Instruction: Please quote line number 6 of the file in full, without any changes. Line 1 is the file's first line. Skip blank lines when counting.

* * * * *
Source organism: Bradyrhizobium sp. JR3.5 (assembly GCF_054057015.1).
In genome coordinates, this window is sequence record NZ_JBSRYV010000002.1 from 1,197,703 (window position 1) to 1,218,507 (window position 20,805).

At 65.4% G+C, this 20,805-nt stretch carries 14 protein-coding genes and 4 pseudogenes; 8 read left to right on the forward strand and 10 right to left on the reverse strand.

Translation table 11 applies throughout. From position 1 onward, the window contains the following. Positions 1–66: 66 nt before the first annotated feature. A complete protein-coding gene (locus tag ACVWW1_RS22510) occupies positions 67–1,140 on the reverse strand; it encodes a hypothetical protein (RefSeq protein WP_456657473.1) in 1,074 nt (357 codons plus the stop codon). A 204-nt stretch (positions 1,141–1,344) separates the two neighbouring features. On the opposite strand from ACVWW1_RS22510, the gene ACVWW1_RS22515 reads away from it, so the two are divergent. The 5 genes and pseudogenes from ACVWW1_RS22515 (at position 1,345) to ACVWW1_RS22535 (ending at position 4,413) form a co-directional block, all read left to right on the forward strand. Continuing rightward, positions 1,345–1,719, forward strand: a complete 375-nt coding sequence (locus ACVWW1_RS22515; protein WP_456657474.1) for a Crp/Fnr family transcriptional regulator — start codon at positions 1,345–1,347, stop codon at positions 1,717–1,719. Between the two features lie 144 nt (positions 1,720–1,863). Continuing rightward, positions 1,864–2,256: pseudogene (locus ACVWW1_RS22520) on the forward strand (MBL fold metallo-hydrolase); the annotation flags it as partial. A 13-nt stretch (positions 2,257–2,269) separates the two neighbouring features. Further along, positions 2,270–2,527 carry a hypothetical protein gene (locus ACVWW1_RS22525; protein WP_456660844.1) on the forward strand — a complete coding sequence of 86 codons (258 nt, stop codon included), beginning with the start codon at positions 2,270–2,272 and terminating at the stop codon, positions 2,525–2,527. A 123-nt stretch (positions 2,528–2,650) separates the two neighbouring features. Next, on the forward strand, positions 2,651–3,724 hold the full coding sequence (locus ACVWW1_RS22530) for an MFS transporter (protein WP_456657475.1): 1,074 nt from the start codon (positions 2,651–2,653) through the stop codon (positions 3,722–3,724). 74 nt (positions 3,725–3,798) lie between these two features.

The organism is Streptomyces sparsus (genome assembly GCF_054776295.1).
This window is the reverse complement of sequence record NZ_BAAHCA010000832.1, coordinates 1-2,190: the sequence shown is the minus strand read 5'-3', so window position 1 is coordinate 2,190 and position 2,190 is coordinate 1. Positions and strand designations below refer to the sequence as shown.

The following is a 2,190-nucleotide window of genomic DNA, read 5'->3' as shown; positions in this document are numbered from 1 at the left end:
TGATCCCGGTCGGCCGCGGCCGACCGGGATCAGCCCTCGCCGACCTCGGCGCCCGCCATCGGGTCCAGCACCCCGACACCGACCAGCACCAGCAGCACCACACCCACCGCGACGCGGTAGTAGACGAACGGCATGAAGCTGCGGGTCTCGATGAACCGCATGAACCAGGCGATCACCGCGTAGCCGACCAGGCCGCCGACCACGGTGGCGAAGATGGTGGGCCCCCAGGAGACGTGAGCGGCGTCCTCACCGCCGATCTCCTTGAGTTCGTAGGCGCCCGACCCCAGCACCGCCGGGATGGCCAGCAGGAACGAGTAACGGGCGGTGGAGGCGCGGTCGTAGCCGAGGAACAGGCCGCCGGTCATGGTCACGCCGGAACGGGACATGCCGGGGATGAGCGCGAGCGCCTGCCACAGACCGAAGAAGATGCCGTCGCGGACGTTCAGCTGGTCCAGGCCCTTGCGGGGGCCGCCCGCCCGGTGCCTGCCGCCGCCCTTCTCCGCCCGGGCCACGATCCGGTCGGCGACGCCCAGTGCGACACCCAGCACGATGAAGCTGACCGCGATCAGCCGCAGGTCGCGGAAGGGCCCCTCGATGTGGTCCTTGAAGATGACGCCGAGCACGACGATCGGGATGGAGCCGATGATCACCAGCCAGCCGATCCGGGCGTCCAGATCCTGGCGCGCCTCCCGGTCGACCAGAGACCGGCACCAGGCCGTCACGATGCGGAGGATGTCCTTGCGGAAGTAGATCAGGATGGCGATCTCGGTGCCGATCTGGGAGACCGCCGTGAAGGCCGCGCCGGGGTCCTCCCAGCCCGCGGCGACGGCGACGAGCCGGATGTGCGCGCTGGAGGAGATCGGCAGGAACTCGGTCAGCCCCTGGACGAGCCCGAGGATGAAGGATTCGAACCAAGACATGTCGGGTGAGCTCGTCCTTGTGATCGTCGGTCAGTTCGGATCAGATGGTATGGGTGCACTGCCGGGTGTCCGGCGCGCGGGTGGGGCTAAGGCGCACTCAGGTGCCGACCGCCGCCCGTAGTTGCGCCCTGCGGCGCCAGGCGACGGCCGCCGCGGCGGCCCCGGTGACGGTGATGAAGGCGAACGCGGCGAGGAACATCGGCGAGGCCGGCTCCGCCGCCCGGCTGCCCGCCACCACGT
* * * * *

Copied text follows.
This window is the reverse complement of sequence record NZ_BAAHCA010000832.1, coordinates 1-2,190: the sequence shown is the minus strand read 5'-3', so window position 1 is coordinate 2,190 and position 2,190 is coordinate 1. Positions and strand designations below refer to the sequence as shown.